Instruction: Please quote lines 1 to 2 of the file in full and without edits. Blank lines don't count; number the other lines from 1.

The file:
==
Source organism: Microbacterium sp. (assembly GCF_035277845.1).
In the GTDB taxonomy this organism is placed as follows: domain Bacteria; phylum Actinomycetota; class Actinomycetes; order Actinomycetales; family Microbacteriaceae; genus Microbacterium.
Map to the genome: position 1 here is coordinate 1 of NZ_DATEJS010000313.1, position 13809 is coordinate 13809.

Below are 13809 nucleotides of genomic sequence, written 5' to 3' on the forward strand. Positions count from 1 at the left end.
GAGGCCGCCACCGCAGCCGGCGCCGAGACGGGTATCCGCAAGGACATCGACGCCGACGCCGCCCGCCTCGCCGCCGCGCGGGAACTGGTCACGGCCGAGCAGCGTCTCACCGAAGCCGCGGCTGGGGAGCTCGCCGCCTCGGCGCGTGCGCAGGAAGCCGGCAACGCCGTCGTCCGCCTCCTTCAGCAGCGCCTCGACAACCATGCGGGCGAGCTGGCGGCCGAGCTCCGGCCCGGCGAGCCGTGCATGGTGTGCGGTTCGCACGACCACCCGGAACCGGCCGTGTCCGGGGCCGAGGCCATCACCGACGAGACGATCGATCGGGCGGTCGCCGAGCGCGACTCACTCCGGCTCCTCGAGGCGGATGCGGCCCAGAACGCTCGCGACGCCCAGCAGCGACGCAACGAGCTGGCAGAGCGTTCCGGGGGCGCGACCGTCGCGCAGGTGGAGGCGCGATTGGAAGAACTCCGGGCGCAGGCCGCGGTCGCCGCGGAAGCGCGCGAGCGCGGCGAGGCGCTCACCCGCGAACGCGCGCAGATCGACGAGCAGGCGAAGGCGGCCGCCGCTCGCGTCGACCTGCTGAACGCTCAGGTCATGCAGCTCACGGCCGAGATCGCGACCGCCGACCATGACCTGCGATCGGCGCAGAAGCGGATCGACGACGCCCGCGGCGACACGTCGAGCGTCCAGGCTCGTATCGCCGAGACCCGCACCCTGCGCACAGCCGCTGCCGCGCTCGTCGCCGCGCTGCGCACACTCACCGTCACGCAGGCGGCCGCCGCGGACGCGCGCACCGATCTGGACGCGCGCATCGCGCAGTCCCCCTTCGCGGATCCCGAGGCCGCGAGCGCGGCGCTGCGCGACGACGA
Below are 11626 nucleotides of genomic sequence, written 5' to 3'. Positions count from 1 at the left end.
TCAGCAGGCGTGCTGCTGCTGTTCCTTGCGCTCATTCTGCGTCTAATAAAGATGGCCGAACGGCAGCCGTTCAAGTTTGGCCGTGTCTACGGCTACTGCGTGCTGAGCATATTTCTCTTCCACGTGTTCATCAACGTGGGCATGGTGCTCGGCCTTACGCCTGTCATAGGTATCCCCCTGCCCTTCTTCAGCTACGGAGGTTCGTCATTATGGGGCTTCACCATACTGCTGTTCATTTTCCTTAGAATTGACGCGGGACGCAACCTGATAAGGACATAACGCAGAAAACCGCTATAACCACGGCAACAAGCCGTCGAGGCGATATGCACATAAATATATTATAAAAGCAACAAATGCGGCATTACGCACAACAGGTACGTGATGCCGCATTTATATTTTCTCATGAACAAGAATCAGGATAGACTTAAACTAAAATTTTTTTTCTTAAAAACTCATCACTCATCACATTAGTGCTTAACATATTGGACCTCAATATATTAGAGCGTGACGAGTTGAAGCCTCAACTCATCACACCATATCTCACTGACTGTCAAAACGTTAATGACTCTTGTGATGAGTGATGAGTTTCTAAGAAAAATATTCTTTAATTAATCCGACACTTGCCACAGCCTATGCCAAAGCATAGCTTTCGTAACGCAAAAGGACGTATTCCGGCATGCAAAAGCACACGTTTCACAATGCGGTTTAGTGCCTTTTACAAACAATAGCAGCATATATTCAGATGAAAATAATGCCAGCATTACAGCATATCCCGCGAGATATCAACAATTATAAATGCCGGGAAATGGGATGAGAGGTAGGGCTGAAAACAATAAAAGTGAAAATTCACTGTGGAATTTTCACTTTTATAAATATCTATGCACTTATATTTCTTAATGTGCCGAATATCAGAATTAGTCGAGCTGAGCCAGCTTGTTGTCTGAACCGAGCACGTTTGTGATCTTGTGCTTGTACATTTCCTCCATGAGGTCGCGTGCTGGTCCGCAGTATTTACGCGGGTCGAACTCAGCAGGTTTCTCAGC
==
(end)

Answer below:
Source organism: Microbacterium sp. (assembly GCF_035277845.1).
In the GTDB taxonomy this organism is placed as follows: domain Bacteria; phylum Actinomycetota; class Actinomycetes; order Actinomycetales; family Microbacteriaceae; genus Microbacterium.